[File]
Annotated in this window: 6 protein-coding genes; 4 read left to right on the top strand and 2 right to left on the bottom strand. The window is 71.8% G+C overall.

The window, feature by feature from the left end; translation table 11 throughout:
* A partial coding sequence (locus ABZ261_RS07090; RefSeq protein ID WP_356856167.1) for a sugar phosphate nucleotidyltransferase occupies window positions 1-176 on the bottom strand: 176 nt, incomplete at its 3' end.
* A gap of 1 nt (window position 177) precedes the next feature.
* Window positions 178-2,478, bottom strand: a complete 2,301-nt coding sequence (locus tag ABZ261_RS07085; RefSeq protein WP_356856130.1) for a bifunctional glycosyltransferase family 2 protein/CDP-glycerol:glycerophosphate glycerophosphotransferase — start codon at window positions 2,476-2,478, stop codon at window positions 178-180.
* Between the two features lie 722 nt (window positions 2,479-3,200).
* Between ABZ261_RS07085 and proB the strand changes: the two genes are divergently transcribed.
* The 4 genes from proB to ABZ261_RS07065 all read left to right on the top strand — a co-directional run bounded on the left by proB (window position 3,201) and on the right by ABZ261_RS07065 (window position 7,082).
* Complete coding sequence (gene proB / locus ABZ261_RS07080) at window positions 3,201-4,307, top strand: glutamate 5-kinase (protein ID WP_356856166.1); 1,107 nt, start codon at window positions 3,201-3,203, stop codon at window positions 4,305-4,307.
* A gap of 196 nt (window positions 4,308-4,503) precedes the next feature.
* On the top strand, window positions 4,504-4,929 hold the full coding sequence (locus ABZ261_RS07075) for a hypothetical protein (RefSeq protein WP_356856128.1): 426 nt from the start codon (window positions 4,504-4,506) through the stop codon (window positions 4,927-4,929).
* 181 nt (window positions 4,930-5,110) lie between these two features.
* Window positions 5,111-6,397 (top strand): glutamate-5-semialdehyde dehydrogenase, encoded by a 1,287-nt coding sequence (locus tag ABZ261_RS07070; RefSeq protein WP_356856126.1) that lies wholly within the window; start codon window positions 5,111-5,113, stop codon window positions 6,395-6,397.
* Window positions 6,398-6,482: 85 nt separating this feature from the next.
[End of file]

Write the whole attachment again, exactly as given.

Annotated in this window: 6 protein-coding genes; 4 read left to right on the top strand and 2 right to left on the bottom strand. The window is 71.8% G+C overall.

The window, feature by feature from the left end; translation table 11 throughout:
* A partial coding sequence (locus ABZ261_RS07090; RefSeq protein ID WP_356856167.1) for a sugar phosphate nucleotidyltransferase occupies window positions 1-176 on the bottom strand: 176 nt, incomplete at its 3' end.
* A gap of 1 nt (window position 177) precedes the next feature.
* Window positions 178-2,478, bottom strand: a complete 2,301-nt coding sequence (locus tag ABZ261_RS07085; RefSeq protein WP_356856130.1) for a bifunctional glycosyltransferase family 2 protein/CDP-glycerol:glycerophosphate glycerophosphotransferase — start codon at window positions 2,476-2,478, stop codon at window positions 178-180.
* Between the two features lie 722 nt (window positions 2,479-3,200).
* Between ABZ261_RS07085 and proB the strand changes: the two genes are divergently transcribed.
* The 4 genes from proB to ABZ261_RS07065 all read left to right on the top strand — a co-directional run bounded on the left by proB (window position 3,201) and on the right by ABZ261_RS07065 (window position 7,082).
* Complete coding sequence (gene proB / locus ABZ261_RS07080) at window positions 3,201-4,307, top strand: glutamate 5-kinase (protein ID WP_356856166.1); 1,107 nt, start codon at window positions 3,201-3,203, stop codon at window positions 4,305-4,307.
* A gap of 196 nt (window positions 4,308-4,503) precedes the next feature.
* On the top strand, window positions 4,504-4,929 hold the full coding sequence (locus ABZ261_RS07075) for a hypothetical protein (RefSeq protein WP_356856128.1): 426 nt from the start codon (window positions 4,504-4,506) through the stop codon (window positions 4,927-4,929).
* 181 nt (window positions 4,930-5,110) lie between these two features.
* Window positions 5,111-6,397 (top strand): glutamate-5-semialdehyde dehydrogenase, encoded by a 1,287-nt coding sequence (locus tag ABZ261_RS07070; RefSeq protein WP_356856126.1) that lies wholly within the window; start codon window positions 5,111-5,113, stop codon window positions 6,395-6,397.
* Window positions 6,398-6,482: 85 nt separating this feature from the next.